Crime writer J. Sydney Jones has a new blog called Scene of the Crime. He aims to interview writers about the impact on their writing of the location and sense of place in their novels — usually from far-flung countries. This week he features me on my Palestinian crime novels. Read on, for the full interview.
A Different View of Palestine
Matt Beynon Rees has staked out real estate in the Middle East for his acclaimed CWA Dagger-winning series of crime novels featuring Palestinian sleuth Omar Yussef. The books have sold to publishers in 23 countries and earned him the title “the Dashiell Hammett of Palestine” (L’Express).
His newest, The Fourth Assassin, out on February 1, finds Yussef in New York for a UN conference and visiting his son, Ala, who lives in Bay Ridge, a Brooklyn neighborhood with a large Palestinian community. Of course murder and mayhem greet Yussef in New York, just as in Palestine, and he is ultimately forced to investigate in order to clear his son of a murder charge.
Scene of the Crime caught up with Matt in New York, where he is promoting his new book. He was kind enough to take time away from his busy schedule to answer a few questions.
Describe your connection to Jerusalem and Palestine. How did you come to live there or become interested in it?
I arrived in Jerusalem for love. Then we divorced. But I stayed because I felt an instant liking for the openness of Palestinians (and Israelis). When I arrived I had just spent five years as a journalist covering Wall Street. Frankly that exposed me to a far more alien culture than I experienced when I became a foreign correspondent in the Middle East. People in the Middle East are always so eager to tell you how they FEEL; on Wall Street no one ever talked about feelings, just figures. Rotten material for a novel, figures are. I’ve lived now 14 years in Jerusalem.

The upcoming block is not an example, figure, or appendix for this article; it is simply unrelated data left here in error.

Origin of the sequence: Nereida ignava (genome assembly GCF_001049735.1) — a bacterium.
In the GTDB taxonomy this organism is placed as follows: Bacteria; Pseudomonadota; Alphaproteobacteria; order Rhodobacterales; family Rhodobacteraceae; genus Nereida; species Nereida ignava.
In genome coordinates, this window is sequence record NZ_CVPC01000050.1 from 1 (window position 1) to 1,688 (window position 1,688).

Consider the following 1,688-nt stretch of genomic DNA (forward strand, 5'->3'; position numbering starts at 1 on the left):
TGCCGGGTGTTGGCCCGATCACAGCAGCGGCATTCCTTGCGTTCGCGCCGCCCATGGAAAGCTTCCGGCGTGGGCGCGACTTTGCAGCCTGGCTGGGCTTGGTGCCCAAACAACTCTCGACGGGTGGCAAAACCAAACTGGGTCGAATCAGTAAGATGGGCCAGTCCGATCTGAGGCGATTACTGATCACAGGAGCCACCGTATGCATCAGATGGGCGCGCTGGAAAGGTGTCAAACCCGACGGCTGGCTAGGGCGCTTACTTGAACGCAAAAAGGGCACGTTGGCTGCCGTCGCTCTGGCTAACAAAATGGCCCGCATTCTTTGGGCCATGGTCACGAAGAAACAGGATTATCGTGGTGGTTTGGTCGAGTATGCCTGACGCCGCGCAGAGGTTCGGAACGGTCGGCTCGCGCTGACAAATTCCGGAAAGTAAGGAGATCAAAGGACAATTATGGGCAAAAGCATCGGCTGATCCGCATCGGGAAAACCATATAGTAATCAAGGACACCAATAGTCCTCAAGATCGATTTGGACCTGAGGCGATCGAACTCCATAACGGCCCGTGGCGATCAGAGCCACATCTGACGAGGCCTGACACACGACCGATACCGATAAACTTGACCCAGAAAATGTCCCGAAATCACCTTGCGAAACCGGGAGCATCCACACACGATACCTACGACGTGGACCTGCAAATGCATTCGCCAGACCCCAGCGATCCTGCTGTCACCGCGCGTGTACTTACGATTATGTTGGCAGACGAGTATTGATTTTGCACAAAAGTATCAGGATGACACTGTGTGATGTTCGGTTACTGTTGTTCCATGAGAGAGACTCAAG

What things about Palestine make it unique and a good physical setting in your books?
Palestine is a place we all THINK we know. It’s in the news every day. Yet the longer I’ve been there, the more I understand that the news shows us only the stereotypes of the place. Terrorism, refugees, the vague exoticism of the muezzin’s call to prayer. What better for a novelist than to take something with which people believe themselves to be familiar and to show them how little they really know. To turn their perceptions around. The advantage is that I begin from a point of some familiarity – it isn’t a completely alien location about which readers know nothing. Imagine if I’d set my novels in, say, Tunisia or Bahrain. Not far from where my novels take place, but much more explanation needed because they’re rather a blank. With Palestine, I’m able to manipulate and disturb the existing knowledge of the place we all have.
Did you consciously set out to use Palestine as a “character” in your books, or did this grow naturally out of the initial story or stories?
I arrived in Jerusalem as a journalist, but I’ve felt that I’m on a vacation every day of those 14 years I’ve lived there. Every minute I spend in a Palestinian town or village, my creative senses are heightened, to the point where it becomes quite exhausting. Part of that is because of the people, the way they speak and feel. But most of it is the experience of place. The light so bright off the limestone. The smells of spices and shit in the markets. The cigarette smoke and damp in the covered alleys. It’s important to note that each Palestinian town is extremely distinctive – which might not be evident from the news. My first novel takes place in the historic town of Bethlehem. The second is in Gaza, which seems like another world. Nablus, where the third book is set is an ancient Roman town, built over by the Turks. …My new novel sees my Palestinian detective Omar Yussef come to Brooklyn. I move him around BECAUSE place is the driver of the novels. The main characters are the same; but I draw something different out of each of them by shifting them to new places.
How do you incorporate location in your fiction? Do you pay overt attention to it in certain scenes, or is it a background inspiration for you?